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  • Fences and Audiences

    Posted by Shannon Love on September 15th, 2004 (All posts by )

    At its heart, terrorism is theater.

    Each act of terrorism has an intended audience. Most acts of terrorism have at least two audiences. The terrorist who struts bloodily across the boards plays not only to the greater world out in the stands but to his own local community who watch from the wings. In many cases, the audience in the wings is the most important one to the terrorist long-term goals.

    Many analysis of Palestinian suicide bombing mistakenly believe that the primary audience for the terrorist is the Israeli electorate or the wider world but the primary audience is actually the Palestinians themselves and their supporters in the Islamic world.

    The security fence closes the curtain on this show. Thatís why so many Palestinians and their enablers oppose it so strongly.

    Palestinians have no functioning government or institutions at all. The Palestinian Authority is a joke. The Palestinians are ruled/oppressed/plagued by various gangs or warlords masquerading as anti-Israeli terrorist organizations. The various groups all hate each other and struggle internally for the mindshare of the Palestinian people and for financial support from the broader Islamic world.

    Heretofore, they competed with one another primarily by attacking Israel. The more Israeli each group murdered the greater its prestige, power and financial reward. This dynamic produces the sickly comical scene of various groups clawing over one another to take credit for this or that outrage.

    The Israeli security fence threatens to change the fundamental dynamic and destroy the rule of the gangs forever. If the gangs cannot use terrorist attacks against Israel as a proxy they will be forced to fight each other directly for power. If they canít kill Israelis, their external financial support dries up. This is happening now in the Gaza strip. A civil war has broken out between competing gangs desperate to survive by physically dominating the Palestinian masses. The same thing will happen in the West Bank when the fence is completed there.

    Theater is all about illusion and one creates an illusion by controlling perspective. From the middle seats and from the darken wings the terrorists look like noble heroes struggling against the evil Israeli villains but when the curtain comes down and the backstage lights come up they are revealed to be selfish prima donnas in too much grease paint.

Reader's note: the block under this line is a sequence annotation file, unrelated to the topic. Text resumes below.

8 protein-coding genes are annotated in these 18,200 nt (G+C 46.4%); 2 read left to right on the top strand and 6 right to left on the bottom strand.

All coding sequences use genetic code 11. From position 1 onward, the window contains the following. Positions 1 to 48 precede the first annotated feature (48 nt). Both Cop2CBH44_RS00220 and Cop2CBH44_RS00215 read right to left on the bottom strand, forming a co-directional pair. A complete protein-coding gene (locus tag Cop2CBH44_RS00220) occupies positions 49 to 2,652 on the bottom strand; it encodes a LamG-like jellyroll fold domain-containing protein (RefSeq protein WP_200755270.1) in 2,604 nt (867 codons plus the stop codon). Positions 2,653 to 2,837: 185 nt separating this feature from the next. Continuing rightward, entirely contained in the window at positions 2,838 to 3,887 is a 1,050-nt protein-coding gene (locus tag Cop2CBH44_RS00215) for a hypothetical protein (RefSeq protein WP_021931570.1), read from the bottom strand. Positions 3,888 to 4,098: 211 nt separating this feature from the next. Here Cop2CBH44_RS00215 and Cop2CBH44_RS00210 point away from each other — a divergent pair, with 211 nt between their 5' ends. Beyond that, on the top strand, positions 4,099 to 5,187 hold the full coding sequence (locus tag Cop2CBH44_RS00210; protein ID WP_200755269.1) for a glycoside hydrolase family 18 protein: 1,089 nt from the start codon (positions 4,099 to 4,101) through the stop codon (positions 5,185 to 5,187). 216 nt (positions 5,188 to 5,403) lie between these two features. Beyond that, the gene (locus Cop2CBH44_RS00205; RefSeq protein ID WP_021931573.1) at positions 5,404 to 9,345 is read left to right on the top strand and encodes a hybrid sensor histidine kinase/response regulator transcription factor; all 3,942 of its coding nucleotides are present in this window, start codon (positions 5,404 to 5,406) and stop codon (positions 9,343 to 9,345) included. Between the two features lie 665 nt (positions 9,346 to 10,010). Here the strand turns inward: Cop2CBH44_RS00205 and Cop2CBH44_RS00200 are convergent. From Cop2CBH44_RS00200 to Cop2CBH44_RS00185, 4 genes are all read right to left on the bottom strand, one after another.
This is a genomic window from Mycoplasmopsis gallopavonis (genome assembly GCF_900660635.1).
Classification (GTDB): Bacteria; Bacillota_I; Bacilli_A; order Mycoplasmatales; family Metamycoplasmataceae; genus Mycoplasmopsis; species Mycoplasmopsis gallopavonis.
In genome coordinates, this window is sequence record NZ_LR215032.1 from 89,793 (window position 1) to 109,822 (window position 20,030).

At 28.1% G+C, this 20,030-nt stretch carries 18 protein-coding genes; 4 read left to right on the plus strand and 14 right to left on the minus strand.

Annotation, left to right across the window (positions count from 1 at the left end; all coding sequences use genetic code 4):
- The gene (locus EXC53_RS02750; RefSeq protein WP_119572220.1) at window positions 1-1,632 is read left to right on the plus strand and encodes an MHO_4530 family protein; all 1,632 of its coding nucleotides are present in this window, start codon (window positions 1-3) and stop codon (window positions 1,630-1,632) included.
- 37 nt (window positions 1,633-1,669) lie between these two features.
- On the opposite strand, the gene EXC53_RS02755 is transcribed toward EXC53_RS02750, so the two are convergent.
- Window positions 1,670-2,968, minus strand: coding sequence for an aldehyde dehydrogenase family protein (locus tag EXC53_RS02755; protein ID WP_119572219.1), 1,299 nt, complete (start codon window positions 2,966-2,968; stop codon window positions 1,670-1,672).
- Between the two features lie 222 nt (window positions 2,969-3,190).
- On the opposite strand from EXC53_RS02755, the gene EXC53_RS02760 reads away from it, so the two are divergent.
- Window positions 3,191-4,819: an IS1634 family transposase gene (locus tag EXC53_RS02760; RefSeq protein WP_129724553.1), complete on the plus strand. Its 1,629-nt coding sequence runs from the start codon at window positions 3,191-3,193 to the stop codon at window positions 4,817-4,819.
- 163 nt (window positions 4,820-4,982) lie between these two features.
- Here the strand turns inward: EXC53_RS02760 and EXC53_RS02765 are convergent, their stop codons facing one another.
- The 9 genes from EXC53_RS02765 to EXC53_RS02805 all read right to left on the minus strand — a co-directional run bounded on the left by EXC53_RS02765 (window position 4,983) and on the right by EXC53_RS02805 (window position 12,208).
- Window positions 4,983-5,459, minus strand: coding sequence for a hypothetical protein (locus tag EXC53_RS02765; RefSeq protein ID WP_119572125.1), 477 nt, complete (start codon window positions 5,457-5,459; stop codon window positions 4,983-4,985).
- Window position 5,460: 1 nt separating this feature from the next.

This is one show I canít wait to see close.

    (Note: I donít know how original this idea is but it bears repeating)

    (Update: Steven Den Beste pursued similar themes in several postings)

     

    4 Responses to “Fences and Audiences”

    1. Ralf Goergens Says:

      I don’t have a link, but I’m pretty sure that I saw Steven den Beste present this thesis first.

    2. Shannon Love Says:

      Ralf Goergens,

      I think you may be correct. I’ll check.

    3. Russ Wilson Says:

      Right on, Shannon! I don’t know if it’s original either but I couldn’t agree more. The Palestinians lost all legitimate claim for statehood a long time ago when they systematically targeted civilians. Now that their metaphorical stage is threatened, they will actually have to act like politcal adults and achieve a functioning state, or just whither and die. Either way I look forward to the change.

    4. Shannon Love Says:

      I updated with a link to Steven den Beste’s extensive comments on the wall all of which I most likely have read in the past. He’s very cogent and I am sadden that he has stopped posting.

      The idea that terrorism has internal and external audiences dates from the 70’s. I think it is often overlooked in analyzing terrorism. The WTC for example was targeted due to it’s symbolic significance within the Islamic world not because of it’s symbolic significance to Americans. It’s destruction was meant to “play in [an Islamic} Pertoria” not he big city lights of the first world.

      The fence is dangerous to the Palestinians because they have no collective identity except for their opposition to Israel. There never was a Palestinian nation state in the past, nor do they have a distinctive culture or language. Culturally, they belong to a wide swath of Arabic culture that covers many countries. Individuals are Palestinians if they live in or came from the areas we now call “Palestinian areas” or Israel. Without Israel, there is nothing to hold them together and many, many things to drive them apart.

      If successful the wall with drive a reform movement which will turn the Palestinians into an integral people who can form a functioning nation but it is going to take quite a bit of time.